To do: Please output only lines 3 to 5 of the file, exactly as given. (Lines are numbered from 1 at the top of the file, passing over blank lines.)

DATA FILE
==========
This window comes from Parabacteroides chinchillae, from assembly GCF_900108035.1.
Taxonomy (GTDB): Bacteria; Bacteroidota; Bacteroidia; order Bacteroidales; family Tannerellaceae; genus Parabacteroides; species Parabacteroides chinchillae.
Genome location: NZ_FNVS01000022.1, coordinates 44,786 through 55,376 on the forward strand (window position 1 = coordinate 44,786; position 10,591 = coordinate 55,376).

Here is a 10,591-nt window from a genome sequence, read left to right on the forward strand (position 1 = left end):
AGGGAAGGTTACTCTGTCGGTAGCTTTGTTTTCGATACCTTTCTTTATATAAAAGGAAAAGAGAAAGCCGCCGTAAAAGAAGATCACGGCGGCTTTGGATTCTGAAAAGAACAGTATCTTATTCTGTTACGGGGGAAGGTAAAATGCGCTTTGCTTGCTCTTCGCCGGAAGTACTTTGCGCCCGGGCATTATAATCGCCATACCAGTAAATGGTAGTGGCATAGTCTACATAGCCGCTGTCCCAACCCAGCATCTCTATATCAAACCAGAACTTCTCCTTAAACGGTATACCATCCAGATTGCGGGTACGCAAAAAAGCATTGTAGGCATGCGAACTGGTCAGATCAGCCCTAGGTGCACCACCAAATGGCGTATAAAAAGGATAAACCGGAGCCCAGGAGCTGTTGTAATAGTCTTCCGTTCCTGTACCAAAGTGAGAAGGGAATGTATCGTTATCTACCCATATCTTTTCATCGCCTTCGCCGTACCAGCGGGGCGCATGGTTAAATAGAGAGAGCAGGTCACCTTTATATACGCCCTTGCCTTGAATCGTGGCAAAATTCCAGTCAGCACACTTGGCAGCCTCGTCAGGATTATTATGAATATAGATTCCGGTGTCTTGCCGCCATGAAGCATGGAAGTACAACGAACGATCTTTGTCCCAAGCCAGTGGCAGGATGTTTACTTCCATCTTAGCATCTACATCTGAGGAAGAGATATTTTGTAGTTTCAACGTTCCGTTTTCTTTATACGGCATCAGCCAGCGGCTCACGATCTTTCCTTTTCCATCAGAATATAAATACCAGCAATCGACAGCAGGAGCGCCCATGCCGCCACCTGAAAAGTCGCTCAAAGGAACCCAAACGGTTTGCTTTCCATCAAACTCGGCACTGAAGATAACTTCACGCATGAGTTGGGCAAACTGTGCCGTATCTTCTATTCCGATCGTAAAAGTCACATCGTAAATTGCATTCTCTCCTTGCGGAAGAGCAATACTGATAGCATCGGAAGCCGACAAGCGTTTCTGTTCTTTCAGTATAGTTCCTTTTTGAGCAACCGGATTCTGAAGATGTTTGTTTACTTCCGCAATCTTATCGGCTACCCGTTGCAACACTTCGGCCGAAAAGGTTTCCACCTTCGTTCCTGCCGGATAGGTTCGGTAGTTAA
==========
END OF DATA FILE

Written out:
Genome location: NZ_FNVS01000022.1, coordinates 44,786 through 55,376 on the forward strand (window position 1 = coordinate 44,786; position 10,591 = coordinate 55,376).

Here is a 10,591-nt window from a genome sequence, read left to right on the forward strand (position 1 = left end):
AGGGAAGGTTACTCTGTCGGTAGCTTTGTTTTCGATACCTTTCTTTATATAAAAGGAAAAGAGAAAGCCGCCGTAAAAGAAGATCACGGCGGCTTTGGATTCTGAAAAGAACAGTATCTTATTCTGTTACGGGGGAAGGTAAAATGCGCTTTGCTTGCTCTTCGCCGGAAGTACTTTGCGCCCGGGCATTATAATCGCCATACCAGTAAATGGTAGTGGCATAGTCTACATAGCCGCTGTCCCAACCCAGCATCTCTATATCAAACCAGAACTTCTCCTTAAACGGTATACCATCCAGATTGCGGGTACGCAAAAAAGCATTGTAGGCATGCGAACTGGTCAGATCAGCCCTAGGTGCACCACCAAATGGCGTATAAAAAGGATAAACCGGAGCCCAGGAGCTGTTGTAATAGTCTTCCGTTCCTGTACCAAAGTGAGAAGGGAATGTATCGTTATCTACCCATATCTTTTCATCGCCTTCGCCGTACCAGCGGGGCGCATGGTTAAATAGAGAGAGCAGGTCACCTTTATATACGCCCTTGCCTTGAATCGTGGCAAAATTCCAGTCAGCACACTTGGCAGCCTCGTCAGGATTATTATGAATATAGATTCCGGTGTCTTGCCGCCATGAAGCATGGAAGTACAACGAACGATCTTTGTCCCAAGCCAGTGGCAGGATGTTTACTTCCATCTTAGCATCTACATCTGAGGAAGAGATATTTTGTAGTTTCAACGTTCCGTTTTCTTTATACGGCATCAGCCAGCGGCTCACGATCTTTCCTTTTCCATCAGAATATAAATACCAGCAATCGACAGCAGGAGCGCCCATGCCGCCACCTGAAAAGTCGCTCAAAGGAACCCAAACGGTTTGCTTTCCATCAAACTCGGCACTGAAGATAACTTCACGCATGAGTTGGGCAAACTGTGCCGTATCTTCTATTCCGATCGTAAAAGTCACATCGTAAATTGCATTCTCTCCTTGCGGAAGAGCAATACTGATAGCATCGGAAGCCGACAAGCGTTTCTGTTCTTTCAGTATAGTTCCTTTTTGAGCAACCGGATTCTGAAGATGTTTGTTTACTTCCGCAATCTTATCGGCTACCCGTTGCAACACTTCGGCCGAAAAGGTTTCCACCTTCGTTCCTGCCGGATAGGTTCGGTAGTTAA